Sleep Might Be the Reason You're Not Losing Weight
A solid night of shut-eye is so crucial for our body and mind, yet most of us don't get what we truly need. Many Americans report sleeping only about seven hours a night, and lots of us log even fewer hours, which is when it becomes unhealthy.
"Adequate sleep helps to allow your body to perform all the regulatory and maintenance functions it needs to function properly. Healthy sleep also helps set the stage for many domains of health," says Michael A. Grandner, Ph.D., M.T.R., director of the Sleep and Health Research Program at the University of Arizona College of Medicine. If you're someone who has trouble getting enough sleep, try this #1 food to eat for better sleep according to a dietitian.
A recently published review of the research, which was authored by Grandner actually, shows that insufficient sleep can shorten your lifespan, stoke inflammation, raise your risk of diabetes and heart disease, and negatively affect your mental health.
But what about your weight? Does sleep play a role in the number we see on the scale? We dug into the science.
How sleep influences your appetite
When we fall short on sleep, research shows our levels of ghrelin (the hormone that makes us feel hungry) go up, and our levels of leptin levels (the hormone that helps us to feel full) dip, explains Grandner. Also, when leptin levels rise—which appears to happen during sleep—it counter-regulates ghrelin and has the potential to tamp down your hunger.
Falling short on sleep also disrupts how your body regulates insulin and glucose, as well as other substances in the body that regulate hunger and appetite.
Can sleep help or hinder your weight-loss goals?
Skimping on shut-eye has the potential to make losing weight that much harder. Here's why: "Not only does lack of sleep disrupt hormones that regulate hunger and appetite, it also leads to increased eating of unhealthy foods at night, decreases energy level which leads to craving energy [aka food], and even impairs brain function, which makes it harder to make healthy choices," explains Grandner.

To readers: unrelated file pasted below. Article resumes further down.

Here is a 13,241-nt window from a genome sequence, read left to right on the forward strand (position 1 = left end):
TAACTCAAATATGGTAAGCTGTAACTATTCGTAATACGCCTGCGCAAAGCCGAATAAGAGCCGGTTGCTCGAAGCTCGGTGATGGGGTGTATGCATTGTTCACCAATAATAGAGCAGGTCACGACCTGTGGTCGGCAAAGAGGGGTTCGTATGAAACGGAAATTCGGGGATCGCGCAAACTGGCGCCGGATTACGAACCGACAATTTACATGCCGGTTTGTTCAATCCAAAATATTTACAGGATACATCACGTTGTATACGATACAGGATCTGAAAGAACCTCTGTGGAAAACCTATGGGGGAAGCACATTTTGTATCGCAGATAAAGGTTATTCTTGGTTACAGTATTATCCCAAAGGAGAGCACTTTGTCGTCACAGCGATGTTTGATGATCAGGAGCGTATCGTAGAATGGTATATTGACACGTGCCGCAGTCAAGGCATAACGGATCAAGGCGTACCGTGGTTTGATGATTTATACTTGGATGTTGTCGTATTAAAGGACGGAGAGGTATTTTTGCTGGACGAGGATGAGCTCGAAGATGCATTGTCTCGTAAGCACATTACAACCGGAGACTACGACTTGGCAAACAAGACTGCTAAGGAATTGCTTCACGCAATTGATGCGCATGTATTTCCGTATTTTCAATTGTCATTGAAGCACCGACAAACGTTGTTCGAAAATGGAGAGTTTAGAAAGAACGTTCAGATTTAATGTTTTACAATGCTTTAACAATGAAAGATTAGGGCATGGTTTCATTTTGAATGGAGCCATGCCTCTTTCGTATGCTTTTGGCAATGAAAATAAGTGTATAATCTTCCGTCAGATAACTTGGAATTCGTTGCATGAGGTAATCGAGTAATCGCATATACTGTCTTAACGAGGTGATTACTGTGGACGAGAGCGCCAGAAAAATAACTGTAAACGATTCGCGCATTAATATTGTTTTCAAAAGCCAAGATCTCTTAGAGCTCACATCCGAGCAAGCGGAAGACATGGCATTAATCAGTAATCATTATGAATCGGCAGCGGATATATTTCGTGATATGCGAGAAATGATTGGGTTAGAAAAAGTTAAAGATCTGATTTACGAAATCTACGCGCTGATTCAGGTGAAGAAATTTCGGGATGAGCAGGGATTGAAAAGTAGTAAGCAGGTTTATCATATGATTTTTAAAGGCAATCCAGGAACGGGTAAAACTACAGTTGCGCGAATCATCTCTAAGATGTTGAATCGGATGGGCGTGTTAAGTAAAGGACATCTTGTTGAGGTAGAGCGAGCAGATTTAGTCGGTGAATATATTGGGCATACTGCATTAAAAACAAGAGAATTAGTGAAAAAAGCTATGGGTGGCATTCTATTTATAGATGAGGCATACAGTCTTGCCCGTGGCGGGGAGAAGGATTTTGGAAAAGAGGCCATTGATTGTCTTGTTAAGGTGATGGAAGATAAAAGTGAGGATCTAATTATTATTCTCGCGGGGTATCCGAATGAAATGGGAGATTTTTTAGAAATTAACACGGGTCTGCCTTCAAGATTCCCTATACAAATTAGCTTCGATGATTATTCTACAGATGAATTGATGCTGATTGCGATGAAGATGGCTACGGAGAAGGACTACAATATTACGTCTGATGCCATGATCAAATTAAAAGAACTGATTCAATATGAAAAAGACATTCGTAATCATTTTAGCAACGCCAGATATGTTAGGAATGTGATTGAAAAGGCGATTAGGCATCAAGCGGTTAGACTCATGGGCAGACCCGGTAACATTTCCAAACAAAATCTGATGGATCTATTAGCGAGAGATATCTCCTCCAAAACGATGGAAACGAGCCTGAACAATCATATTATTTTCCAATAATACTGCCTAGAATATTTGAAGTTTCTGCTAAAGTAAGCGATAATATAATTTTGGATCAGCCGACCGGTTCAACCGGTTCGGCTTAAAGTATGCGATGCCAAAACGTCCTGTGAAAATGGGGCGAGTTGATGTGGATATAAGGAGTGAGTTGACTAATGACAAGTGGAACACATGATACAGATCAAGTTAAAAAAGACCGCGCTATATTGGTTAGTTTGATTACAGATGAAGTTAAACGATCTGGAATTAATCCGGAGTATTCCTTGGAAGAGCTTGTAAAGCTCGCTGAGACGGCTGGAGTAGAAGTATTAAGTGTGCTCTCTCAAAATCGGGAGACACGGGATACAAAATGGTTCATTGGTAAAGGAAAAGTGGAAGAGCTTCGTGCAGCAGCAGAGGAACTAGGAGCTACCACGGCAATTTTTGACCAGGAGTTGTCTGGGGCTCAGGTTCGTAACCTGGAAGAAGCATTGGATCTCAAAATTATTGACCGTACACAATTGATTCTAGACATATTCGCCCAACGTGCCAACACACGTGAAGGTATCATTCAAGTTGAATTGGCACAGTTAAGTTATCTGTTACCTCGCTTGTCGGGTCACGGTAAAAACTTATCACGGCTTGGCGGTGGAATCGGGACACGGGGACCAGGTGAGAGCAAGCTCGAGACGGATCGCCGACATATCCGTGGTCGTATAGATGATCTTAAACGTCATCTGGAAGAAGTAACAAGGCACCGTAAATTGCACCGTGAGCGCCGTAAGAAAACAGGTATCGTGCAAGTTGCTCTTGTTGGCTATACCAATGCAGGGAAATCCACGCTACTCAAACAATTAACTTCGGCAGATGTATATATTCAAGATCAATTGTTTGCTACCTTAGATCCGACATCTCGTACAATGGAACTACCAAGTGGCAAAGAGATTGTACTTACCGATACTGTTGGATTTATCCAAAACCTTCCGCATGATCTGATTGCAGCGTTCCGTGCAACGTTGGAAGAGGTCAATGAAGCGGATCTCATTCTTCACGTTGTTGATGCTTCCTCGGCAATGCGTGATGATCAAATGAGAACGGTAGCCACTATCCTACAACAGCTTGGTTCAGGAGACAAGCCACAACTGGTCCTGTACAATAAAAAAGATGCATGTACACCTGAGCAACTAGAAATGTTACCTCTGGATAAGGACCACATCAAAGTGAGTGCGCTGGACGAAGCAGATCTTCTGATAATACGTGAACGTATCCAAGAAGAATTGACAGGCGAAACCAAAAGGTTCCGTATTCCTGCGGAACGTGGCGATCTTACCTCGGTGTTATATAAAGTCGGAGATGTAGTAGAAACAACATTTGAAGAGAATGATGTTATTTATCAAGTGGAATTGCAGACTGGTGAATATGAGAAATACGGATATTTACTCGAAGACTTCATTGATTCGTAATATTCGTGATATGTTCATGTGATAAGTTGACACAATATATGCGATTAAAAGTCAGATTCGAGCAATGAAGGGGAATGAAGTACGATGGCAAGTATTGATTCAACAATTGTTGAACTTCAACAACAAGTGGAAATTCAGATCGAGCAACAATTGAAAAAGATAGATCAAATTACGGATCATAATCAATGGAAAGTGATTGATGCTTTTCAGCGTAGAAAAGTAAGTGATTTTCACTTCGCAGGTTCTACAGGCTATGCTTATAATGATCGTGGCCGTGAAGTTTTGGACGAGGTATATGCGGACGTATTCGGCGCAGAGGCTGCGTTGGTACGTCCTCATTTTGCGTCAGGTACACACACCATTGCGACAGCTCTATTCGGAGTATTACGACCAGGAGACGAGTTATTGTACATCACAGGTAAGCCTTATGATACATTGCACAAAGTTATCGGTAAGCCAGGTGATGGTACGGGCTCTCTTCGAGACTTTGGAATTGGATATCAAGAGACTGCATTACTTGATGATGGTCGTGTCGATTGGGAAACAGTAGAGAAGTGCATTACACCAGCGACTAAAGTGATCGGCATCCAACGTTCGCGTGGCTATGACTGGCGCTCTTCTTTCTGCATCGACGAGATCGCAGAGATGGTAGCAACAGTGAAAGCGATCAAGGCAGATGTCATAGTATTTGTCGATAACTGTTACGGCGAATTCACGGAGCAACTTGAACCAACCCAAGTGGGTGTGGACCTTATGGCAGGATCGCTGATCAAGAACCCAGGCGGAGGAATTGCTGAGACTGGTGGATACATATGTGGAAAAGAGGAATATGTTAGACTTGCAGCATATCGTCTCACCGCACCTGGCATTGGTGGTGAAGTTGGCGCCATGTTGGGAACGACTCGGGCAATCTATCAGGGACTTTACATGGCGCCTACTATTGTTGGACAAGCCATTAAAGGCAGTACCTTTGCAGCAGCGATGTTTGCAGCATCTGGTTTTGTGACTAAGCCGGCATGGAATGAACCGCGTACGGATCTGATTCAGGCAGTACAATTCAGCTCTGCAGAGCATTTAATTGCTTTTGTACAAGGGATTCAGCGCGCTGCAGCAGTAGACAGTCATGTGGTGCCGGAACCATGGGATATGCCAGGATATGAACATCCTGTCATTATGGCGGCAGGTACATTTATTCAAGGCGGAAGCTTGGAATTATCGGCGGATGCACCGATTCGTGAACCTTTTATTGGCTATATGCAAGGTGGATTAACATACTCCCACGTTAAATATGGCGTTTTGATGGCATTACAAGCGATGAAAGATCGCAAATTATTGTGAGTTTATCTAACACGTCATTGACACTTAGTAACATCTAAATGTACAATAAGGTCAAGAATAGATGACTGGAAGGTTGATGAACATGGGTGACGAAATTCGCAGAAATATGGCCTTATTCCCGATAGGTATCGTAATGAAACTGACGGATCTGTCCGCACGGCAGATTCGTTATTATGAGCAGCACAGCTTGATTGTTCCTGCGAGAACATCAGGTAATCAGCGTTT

Take a look at the research on the topic and you'll see that there is a connection between sleep and body weight. Research shows that folks who consistently fall short on sleep weigh more over time than their counterparts who get adequate sleep. Other studies have found that dieters who lose even just a little bit of sleep aren't as successful at losing weight compared to dieters who log enough zzz's. For instance, one study, published in Sleep, put one group of adults on a calorie-restricted diet and told them to cut out about one hour of sleep five days a week (the other two days they could sleep as much as they wanted). Another group went on the same calorie-restricted diet. The findings? Compared to the dieters who didn't limit their sleep, the sleep-deprived group lost less body fat. Both groups, however, lost about the same amount of total body weight.
All of this said, there are some studies that suggest the impact of sleep on weight isn't all that significant (statistically speaking, too). And then there's research that found men to be more likely than women to pack on the extra pounds when their sleep is lacking.
So, how many hours of sleep should you aim for?
Is there a magic number you need to get to best support your diet and meet your weight-loss goals? "Most of the evidence shows that most adults need at least seven hours of sleep on a typical night, and probably not more than nine hours," advises Grandner. (There is some evidence that too much sleep can have a similar effect on your weight as too little sleep.) "And this recommendation is echoed by most major medical and scientific authorities, based on over 50 years of scientific data."